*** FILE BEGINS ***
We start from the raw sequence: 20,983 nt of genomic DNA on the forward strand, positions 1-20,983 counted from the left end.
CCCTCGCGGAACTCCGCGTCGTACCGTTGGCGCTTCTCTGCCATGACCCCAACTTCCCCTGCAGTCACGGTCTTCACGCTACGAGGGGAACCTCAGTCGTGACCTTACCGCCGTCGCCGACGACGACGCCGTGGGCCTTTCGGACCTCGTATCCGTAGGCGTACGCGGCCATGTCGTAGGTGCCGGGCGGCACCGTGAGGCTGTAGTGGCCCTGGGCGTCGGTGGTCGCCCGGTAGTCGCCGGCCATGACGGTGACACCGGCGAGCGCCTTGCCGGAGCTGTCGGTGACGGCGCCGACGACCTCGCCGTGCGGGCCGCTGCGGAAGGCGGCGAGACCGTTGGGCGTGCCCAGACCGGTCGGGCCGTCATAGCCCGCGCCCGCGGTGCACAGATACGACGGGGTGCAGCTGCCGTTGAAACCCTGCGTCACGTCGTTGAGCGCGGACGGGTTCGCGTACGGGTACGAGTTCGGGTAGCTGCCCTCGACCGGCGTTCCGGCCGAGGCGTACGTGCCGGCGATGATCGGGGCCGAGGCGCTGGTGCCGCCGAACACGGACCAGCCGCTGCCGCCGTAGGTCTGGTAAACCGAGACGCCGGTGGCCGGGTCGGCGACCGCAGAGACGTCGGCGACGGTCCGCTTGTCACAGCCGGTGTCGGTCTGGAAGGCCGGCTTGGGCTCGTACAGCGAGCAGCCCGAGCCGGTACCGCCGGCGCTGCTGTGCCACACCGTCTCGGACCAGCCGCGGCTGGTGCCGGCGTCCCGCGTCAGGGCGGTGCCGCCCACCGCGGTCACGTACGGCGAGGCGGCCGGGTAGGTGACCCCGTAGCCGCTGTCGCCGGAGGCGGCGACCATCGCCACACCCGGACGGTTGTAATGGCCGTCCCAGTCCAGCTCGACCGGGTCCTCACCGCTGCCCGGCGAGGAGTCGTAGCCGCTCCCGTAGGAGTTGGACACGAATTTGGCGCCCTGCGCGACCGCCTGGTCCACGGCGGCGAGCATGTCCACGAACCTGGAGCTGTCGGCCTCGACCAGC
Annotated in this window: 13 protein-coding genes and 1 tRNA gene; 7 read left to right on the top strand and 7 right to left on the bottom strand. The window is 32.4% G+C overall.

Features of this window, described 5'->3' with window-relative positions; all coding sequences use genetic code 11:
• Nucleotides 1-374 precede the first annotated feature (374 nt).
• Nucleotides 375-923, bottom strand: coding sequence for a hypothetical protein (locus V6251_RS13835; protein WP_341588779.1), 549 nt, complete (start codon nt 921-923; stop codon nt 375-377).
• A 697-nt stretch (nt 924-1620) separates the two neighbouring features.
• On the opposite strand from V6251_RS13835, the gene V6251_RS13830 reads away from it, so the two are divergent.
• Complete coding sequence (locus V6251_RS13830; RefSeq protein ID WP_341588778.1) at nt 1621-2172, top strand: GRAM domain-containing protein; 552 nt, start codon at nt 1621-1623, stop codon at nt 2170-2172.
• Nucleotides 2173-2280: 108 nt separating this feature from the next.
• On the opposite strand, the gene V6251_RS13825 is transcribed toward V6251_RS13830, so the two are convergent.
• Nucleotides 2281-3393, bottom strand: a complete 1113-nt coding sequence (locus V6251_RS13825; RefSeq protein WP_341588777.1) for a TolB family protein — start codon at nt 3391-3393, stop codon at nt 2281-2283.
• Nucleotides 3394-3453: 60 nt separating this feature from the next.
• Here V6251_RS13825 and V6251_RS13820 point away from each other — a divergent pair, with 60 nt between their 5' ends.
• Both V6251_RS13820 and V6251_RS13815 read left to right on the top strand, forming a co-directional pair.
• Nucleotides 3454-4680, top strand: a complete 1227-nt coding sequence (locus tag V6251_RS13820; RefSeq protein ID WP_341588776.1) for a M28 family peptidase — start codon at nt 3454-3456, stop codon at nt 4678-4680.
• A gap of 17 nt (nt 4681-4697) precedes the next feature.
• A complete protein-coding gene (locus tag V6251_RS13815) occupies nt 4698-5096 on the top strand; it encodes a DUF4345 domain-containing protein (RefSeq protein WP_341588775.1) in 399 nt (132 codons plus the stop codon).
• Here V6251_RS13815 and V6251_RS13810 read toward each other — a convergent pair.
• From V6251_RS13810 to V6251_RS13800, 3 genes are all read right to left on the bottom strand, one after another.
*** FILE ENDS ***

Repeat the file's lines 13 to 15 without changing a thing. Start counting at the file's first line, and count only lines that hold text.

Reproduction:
• Nucleotides 3394-3453: 60 nt separating this feature from the next.
• Here V6251_RS13825 and V6251_RS13820 point away from each other — a divergent pair, with 60 nt between their 5' ends.
• Both V6251_RS13820 and V6251_RS13815 read left to right on the top strand, forming a co-directional pair.